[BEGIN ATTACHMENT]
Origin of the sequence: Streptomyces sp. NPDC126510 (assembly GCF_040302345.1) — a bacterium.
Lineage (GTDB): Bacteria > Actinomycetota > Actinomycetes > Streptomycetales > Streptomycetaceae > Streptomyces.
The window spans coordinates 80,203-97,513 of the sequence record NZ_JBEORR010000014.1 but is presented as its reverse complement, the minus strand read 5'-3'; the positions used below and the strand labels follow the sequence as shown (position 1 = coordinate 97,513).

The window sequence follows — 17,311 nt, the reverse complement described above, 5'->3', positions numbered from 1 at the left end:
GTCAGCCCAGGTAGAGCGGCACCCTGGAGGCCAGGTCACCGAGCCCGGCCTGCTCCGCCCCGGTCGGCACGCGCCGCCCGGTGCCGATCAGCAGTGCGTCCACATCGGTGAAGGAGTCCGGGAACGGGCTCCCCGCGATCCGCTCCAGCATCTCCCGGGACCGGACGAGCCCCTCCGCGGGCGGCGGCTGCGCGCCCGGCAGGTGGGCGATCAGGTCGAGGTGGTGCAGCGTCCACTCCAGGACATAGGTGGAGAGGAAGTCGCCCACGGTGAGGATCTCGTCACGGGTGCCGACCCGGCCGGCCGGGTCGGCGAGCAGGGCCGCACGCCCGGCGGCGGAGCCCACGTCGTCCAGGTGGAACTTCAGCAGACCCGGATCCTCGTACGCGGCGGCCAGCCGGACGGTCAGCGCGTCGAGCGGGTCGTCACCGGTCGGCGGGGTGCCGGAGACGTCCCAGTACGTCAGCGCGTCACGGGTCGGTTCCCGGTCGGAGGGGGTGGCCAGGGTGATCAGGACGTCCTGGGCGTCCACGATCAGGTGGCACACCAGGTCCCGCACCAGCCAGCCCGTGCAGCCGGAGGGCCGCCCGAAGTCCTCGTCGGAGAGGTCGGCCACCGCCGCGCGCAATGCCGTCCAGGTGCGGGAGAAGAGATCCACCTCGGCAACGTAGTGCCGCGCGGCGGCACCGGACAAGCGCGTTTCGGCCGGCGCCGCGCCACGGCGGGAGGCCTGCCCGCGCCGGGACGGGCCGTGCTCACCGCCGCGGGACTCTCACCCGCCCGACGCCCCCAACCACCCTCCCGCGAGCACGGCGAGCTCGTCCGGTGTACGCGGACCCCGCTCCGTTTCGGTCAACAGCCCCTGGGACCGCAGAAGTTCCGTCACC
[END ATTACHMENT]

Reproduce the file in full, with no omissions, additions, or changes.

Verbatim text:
Origin of the sequence: Streptomyces sp. NPDC126510 (assembly GCF_040302345.1) — a bacterium.
Lineage (GTDB): Bacteria > Actinomycetota > Actinomycetes > Streptomycetales > Streptomycetaceae > Streptomyces.
The window spans coordinates 80,203-97,513 of the sequence record NZ_JBEORR010000014.1 but is presented as its reverse complement, the minus strand read 5'-3'; the positions used below and the strand labels follow the sequence as shown (position 1 = coordinate 97,513).

The window sequence follows — 17,311 nt, the reverse complement described above, 5'->3', positions numbered from 1 at the left end:
GTCAGCCCAGGTAGAGCGGCACCCTGGAGGCCAGGTCACCGAGCCCGGCCTGCTCCGCCCCGGTCGGCACGCGCCGCCCGGTGCCGATCAGCAGTGCGTCCACATCGGTGAAGGAGTCCGGGAACGGGCTCCCCGCGATCCGCTCCAGCATCTCCCGGGACCGGACGAGCCCCTCCGCGGGCGGCGGCTGCGCGCCCGGCAGGTGGGCGATCAGGTCGAGGTGGTGCAGCGTCCACTCCAGGACATAGGTGGAGAGGAAGTCGCCCACGGTGAGGATCTCGTCACGGGTGCCGACCCGGCCGGCCGGGTCGGCGAGCAGGGCCGCACGCCCGGCGGCGGAGCCCACGTCGTCCAGGTGGAACTTCAGCAGACCCGGATCCTCGTACGCGGCGGCCAGCCGGACGGTCAGCGCGTCGAGCGGGTCGTCACCGGTCGGCGGGGTGCCGGAGACGTCCCAGTACGTCAGCGCGTCACGGGTCGGTTCCCGGTCGGAGGGGGTGGCCAGGGTGATCAGGACGTCCTGGGCGTCCACGATCAGGTGGCACACCAGGTCCCGCACCAGCCAGCCCGTGCAGCCGGAGGGCCGCCCGAAGTCCTCGTCGGAGAGGTCGGCCACCGCCGCGCGCAATGCCGTCCAGGTGCGGGAGAAGAGATCCACCTCGGCAACGTAGTGCCGCGCGGCGGCACCGGACAAGCGCGTTTCGGCCGGCGCCGCGCCACGGCGGGAGGCCTGCCCGCGCCGGGACGGGCCGTGCTCACCGCCGCGGGACTCTCACCCGCCCGACGCCCCCAACCACCCTCCCGCGAGCACGGCGAGCTCGTCCGGTGTACGCGGACCCCGCTCCGTTTCGGTCAACAGCCCCTGGGACCGCAGAAGTTCCGTCACC